If upholding the law doesn't include the means and the stomach to do so with force, what good is the law. I've never heard a cop say that he would never shoot a bank rober no matter what. It won't be long and we'll hear certain folks speak their minds about what they want to do with the borders. For now all we hear is spin about the rights of illegals. If one argues illegals have the same rights as citizens, that person is actually arguing for taking the border down. Our nation will cease if it looses a defined border. If folks want the border erased, the only way to do it and preserve our nation is to anex Mexico militarily and make it a part of the US.
     

    pre64marksman

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    Re: Mexico violence

    <div class="ubbcode-block"><div class="ubbcode-header">Originally Posted By: Gunfighter14e2</div><div class="ubbcode-body">Was just emailed this,

    http://www.thecypresstimes.com/article/N...LOS_ZETAS/31835 </div></div>

    The cartles have taken much more than ranches in Texas, they've taken a lot of the hills all around Tucson! If you're out there driving around in the desert 4wheeling and what not, cartel watchman are glassing you and whoever else is out in the desert, and this is not being stopped by our own government! They can spot sheriff and border patrol from miles away! What do you do when an enemy has the highground? Ya morter and artilerize the s%@t out of that highground! Too bad its illegal to sell Paladin 109s to civilians!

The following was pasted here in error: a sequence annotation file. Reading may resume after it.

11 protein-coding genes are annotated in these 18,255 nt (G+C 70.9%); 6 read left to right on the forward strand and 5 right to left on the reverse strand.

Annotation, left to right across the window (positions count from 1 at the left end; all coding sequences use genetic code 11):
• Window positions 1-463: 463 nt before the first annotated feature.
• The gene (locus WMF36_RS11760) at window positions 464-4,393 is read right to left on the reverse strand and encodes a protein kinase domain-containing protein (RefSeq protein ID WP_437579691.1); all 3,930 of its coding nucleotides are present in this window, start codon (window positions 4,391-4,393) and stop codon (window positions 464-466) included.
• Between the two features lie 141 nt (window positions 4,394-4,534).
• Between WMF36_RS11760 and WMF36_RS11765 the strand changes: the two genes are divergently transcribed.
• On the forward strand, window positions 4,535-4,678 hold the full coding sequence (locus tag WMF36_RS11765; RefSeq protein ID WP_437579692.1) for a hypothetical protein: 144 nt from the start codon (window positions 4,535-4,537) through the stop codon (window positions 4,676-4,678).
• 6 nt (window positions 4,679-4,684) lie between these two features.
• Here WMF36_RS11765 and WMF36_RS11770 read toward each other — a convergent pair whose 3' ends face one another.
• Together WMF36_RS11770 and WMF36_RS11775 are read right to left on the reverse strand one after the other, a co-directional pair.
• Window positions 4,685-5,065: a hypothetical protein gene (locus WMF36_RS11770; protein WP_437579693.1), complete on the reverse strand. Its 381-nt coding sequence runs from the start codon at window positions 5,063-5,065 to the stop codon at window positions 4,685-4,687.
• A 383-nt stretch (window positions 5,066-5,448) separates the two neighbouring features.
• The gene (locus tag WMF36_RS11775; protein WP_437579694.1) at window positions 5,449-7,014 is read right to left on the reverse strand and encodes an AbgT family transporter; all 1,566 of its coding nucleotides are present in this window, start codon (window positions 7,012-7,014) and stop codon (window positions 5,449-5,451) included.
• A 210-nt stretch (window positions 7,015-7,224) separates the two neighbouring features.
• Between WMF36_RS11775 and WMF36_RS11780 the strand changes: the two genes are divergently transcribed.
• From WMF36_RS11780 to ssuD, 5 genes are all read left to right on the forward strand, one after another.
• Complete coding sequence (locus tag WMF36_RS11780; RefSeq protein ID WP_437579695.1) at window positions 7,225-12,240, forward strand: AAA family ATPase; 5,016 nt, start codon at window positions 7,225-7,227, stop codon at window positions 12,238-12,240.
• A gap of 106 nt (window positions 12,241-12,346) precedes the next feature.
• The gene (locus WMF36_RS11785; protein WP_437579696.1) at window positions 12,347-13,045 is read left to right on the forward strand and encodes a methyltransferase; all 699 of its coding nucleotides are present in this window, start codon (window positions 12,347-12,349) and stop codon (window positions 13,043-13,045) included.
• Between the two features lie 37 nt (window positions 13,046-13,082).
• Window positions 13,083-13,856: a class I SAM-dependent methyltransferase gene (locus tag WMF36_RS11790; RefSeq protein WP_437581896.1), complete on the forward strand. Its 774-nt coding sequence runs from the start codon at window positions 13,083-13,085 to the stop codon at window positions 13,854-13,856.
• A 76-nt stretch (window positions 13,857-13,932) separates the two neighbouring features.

The above article is about invasion! Our military is not allowed to step up! Its a military invasion, regardless of whether its a soverign milirtary or not! If everyone waits for a soverign military to ever invade the US it may never happen that way, but the US constantly is invaded by ragtag(well funded) insurgent forces/terrorist force/drug cartels etc! Just wait till islamic fundamentalist terror groups ally themselves with these drug cartels! La Raza is a front for a terrorist group as it is, nevermind the danger of islamic terrorists!